Thursday, June 14, 2007


Its A Money Supply Growth Driven Bull (Mainly)

Why is the bull so resilient?

The problem stems from this being a money supply growth driven rally, which basically moves everything up. Developed countries have been encouraging money supply growth to boost their economies for the past 5 years and we are seeing the end result. The liquidity has push prices up for everything, especially commodities.

Then you have the China and India factor as new turbo engines to the global scene. What these two countries provide is the outsourcing phenomena. Almost every big listed company has to to outsource some of their production or operations in order to save costs and improve margins. These gains are recycled back to huge cash flow in these listed companies via profits. The cash balances in corporate coffers are being recycled back as "share buybacks" which reduces the available assets meant for investments.

The China factor again kicked in as a vast group of new consumers in return, availing many new business opportunities for foreign investors to partake in growth in China economy (other than the outsourcing mode).

Reducing share supply, good corporate profits - a heady mix for bullish rallies for the stock markets globally. Naturally inflationary aspects will creep in especially with such vibrant money supply growth over the last few years. The entire global economy is on tenterhooks as the fundamentals are good for corporate profits and reducing in share supply. On the other side you have rising rates to counter inflation and enormous liquidity swishing around everywhere.

Not just money supply, but you also have the huge unlocking of fixed assets into cash via REITs over the past few years. What was just a fixed asset in your books are now tons of cash in hand. More liquidity, and a lot of it went into hedge funds and private equity. You now have private equity at levels never seen before, and they also leverage up to buy companies. Thus increasing share prices, increasing valuations across industries where activity is hot, and taking companies off the tables reducing free float.

The danger in a money supply driven rally is how much of it is "real productivity gains", and how much is just "inflationary" (more printed money chasing after limited alternatives). If it was the latter, then there is quality lacking in the bull run. We are not really producing better, just printing more money.

Even though it sounds bad, nothing really bad will happen unless they start soaking funds from the market. And they won't do that unless inflation is really posing to be a problem. Prices of goods and services are not going to come down. The one thing that is driving prices higher is labour costs because of near full employment. Hence the upward pressure for higher rates is felt by all central banks.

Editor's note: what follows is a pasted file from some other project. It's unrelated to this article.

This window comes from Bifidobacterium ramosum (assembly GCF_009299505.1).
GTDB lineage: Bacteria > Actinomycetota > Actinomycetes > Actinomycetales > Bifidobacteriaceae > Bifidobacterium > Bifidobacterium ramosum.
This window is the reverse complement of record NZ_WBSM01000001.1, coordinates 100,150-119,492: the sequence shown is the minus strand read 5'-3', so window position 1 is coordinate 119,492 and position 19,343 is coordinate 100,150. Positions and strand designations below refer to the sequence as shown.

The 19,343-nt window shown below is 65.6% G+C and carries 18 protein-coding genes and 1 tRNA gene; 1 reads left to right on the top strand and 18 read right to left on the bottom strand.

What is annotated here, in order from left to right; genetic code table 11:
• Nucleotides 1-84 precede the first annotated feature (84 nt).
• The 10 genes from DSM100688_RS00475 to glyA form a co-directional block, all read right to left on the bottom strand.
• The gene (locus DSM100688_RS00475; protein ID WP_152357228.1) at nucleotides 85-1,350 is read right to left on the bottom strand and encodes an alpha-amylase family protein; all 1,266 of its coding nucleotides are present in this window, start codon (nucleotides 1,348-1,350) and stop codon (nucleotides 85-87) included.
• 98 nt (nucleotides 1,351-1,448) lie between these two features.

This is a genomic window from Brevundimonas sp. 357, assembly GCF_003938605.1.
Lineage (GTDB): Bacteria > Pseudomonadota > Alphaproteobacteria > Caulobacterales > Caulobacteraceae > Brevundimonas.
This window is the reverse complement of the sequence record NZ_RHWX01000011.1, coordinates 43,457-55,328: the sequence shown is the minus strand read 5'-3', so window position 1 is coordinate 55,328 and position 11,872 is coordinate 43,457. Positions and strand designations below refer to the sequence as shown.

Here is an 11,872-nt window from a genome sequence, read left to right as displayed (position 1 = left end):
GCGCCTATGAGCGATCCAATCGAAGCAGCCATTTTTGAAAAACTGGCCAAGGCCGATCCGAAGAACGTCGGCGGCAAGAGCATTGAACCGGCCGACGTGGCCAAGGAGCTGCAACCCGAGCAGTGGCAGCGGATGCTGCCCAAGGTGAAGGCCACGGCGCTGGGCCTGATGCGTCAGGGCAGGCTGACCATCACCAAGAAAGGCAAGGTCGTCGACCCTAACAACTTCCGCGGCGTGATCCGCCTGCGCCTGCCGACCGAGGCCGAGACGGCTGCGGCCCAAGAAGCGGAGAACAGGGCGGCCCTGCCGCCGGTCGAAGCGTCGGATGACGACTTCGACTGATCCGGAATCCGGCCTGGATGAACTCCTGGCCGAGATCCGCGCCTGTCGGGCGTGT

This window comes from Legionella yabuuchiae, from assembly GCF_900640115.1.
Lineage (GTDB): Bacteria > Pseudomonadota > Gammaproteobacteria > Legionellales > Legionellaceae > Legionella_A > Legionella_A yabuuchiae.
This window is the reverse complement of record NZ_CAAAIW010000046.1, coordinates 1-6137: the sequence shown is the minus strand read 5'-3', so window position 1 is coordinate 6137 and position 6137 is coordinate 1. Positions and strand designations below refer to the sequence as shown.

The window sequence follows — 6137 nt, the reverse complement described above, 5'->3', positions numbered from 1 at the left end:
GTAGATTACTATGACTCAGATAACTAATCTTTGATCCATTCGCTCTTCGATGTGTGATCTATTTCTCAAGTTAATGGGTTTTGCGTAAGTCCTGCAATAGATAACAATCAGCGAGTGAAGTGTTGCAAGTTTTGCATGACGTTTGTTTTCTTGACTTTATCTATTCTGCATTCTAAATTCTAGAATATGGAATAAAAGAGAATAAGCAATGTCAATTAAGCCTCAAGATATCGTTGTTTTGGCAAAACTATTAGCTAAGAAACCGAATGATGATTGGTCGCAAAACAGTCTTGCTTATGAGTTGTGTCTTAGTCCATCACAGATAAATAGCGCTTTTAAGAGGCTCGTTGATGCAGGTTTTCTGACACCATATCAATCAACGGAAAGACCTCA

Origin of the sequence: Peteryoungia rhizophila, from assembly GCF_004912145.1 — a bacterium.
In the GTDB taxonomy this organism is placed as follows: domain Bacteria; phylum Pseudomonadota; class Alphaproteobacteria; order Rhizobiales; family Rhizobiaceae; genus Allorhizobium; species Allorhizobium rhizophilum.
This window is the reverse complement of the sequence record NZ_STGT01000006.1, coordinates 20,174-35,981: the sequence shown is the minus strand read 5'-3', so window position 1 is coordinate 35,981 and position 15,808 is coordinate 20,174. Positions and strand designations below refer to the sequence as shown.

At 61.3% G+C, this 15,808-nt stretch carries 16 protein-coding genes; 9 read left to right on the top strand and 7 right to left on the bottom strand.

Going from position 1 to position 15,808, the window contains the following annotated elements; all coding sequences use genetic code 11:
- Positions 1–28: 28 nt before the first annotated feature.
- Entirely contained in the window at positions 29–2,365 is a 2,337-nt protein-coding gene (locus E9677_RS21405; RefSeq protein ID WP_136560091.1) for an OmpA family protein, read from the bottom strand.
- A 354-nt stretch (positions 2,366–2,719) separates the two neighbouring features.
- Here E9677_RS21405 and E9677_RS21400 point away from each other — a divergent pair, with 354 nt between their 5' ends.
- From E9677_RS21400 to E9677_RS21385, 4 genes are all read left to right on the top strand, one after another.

For that, I am leaning against companies taking themselves private as that is based on "above factors" which in itself are a bit deluding. Rising valuations and not being able to keep up with these valuations is not a sufficiently good reason to go private. It looks good on paper to go private but check the factors driving the valuations, its not that strong. They will unravel. Management are supposed to ride out the good and bad, and stop looking at the screen for share price movements in running a company well.

The real problem is too much liquidity which will inevitably create bubbles somewhere. Now a lot is vested in tricky investing solutions such as taking advantage of differentials in interest rate among currencies. Hot money flowing into the highlighted high yielding currencies is the most dangerous of all factors considered. These funds are temporary in nature, and when they play, they will swish around in the assets of that country's economic system. When even they start to trickle out, it can have severe repercussions, not only for those countries but creating a risk aversion mentality.

The bull is there, alive and kicking in stock markets, and it will have to take something external such as an imploding emerging market currency to take the steam out.

8 comments:

Pricechart said...

Marc Andreessen talks about "Bubbles on the brain".

http://blog.pmarca.com/2007/06/bubbles_on_the_.html

Pricechart said...

Today Yen Cross

AUD/JPY
Continues to move up above 102.90
00:21 GMT
CAD/JPY
Continues to move up above 114.75
00:21 GMT
CHF/JPY
Continues to move up above 98.40
00:21 GMT
EUR/JPY
Continues to move up above 163.00
02:45 GMT
GBP/JPY
Continues to move up above 241.70
00:19 GMT
NZD/JPY
Trades above 91.65
00:21 GMT
USD/JPY
Moves down from opening price level 122.69 toward 122.32
02:45 GMT

Pricechart said...

rather than kacau your blog, i think i better launch a blog "pricechart"!

VERITAS said...

Please do that.
I have been reading your comments and it is obvious you have very good knowledge of the forex markets and follow it very closely.

Salvatore_Dali said...

yes, i think thats a good idea... no need to tumpang the comment page as you have a wide range of issues to cover

Novice said...

Hi price chart, could I have the url to your blog pls. You guys are talented writers in your own rights.

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RAD said...

Dear Dali
Does your advice to shift 100
% to the market still remains at the current USD/Yen exchange rate?

If so how does that jive with your recent remarks that this bull run may last another mth at the most?

What is impending? A reasonable correction or a crash?

Regards
Radhakrisjhnan